Renault confirm controversial capture of former FIA technical chief

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Renault have announced the controversial appointment of former FIA technical and sporting co-ordinator Marcin Budkowski, who will join the team as executive director.

The nature of Budkowski's role with the FIA meant he had access to privileged technical information relating to the design secrets of teams.

When it was revealed Budkowski had resigned ahead of last weekend's Malaysian Grand Prix and would serve a period of three months' gardening leave, several teams expressed concerns over his next destination.

Cyril Abiteboul, Renualt's managing director, acknowledged the hiring of Budkowski was a "sensitive topic", but insisted the Pole will operate in a "non-technical capacity" following an extended period of gardening leave.

"We always made it clear that we would not want to be aggressive in relation to [his start date]", said Abiteboul in a news conference at Suzuka on Friday.

"From a contractual perspective he could be available from early next year, but we have had a constructive discussion with the FIA and I believe that we are close to reaching an agreement on a start date that I would say would make everyone comfortable.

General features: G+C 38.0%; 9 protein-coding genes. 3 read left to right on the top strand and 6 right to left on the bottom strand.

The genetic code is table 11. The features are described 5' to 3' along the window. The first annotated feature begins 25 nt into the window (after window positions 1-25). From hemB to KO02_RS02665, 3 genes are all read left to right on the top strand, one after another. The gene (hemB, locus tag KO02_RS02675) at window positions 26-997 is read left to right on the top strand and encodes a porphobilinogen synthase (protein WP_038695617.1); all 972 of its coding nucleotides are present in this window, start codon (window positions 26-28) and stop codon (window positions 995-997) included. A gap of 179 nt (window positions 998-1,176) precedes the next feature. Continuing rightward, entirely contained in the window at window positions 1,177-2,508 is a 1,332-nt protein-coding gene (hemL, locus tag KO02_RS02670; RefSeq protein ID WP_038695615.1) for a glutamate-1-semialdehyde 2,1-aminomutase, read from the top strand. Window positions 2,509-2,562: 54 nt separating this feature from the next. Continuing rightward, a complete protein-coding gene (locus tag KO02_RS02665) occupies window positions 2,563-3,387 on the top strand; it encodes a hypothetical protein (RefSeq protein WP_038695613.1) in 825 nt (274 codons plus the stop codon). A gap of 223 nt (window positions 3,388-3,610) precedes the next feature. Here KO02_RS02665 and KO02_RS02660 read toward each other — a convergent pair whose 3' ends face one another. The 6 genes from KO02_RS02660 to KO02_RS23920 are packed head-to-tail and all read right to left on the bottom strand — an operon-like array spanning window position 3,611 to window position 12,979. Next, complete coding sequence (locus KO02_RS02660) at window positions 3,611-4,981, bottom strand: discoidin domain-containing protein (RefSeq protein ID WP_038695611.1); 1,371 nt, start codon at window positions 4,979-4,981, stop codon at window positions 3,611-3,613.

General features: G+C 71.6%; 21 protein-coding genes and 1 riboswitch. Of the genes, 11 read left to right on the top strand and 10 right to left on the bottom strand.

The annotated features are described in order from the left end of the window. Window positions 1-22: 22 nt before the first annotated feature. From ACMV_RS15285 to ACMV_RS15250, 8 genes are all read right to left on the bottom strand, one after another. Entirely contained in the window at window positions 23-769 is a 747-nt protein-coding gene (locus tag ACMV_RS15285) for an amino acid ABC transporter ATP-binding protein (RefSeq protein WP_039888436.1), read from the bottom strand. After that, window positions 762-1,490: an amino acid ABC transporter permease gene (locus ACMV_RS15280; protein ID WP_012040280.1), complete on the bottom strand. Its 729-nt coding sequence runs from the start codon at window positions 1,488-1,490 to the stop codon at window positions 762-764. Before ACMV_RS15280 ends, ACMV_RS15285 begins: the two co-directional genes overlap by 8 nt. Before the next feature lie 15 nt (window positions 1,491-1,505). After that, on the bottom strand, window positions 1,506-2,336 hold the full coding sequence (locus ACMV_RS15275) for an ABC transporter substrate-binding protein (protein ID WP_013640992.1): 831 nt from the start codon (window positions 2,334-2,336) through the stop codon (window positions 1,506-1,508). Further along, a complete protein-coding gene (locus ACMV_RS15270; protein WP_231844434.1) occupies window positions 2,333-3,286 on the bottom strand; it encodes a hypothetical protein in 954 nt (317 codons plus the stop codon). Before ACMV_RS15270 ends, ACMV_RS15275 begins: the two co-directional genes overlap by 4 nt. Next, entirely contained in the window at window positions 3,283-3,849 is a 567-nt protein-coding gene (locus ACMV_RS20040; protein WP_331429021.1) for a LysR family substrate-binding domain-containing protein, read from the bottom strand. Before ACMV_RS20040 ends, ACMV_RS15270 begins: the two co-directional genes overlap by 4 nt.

"I think that is early April. Nothing has been confirmed yet but that is something we are completely prepared to entertain as far as we are concerned.

"It's clear, and we appreciate, that it's a sensitive topic for lots of parties, but it was important I think to present our side of the story. Marcin is coming in a non-technical capacity."

In a Renault statement, Abiteboul added: "Marcin's mission will be to continue the strengthening of Enstone to enable Renault to join the top Formula 1 teams by 2020."

Prior to Budkowski's appointment, Red Bull team principal Christian Horner had been quoted by Sky F1 as saying: "Marcin is a good guy but the problem is he's been privy to everybody's most intimate secrets from the past and the future. He has all that knowledge in his head - and to expect him not to use that is pretty naive.

"It's vital the teams have faith in the governing body and they can share their technical secrets, in confidence that information doesn't end up with a rival team."

Mercedes chief Toto Wolff added: "I don't think it's correct because he's had access to a lot of information."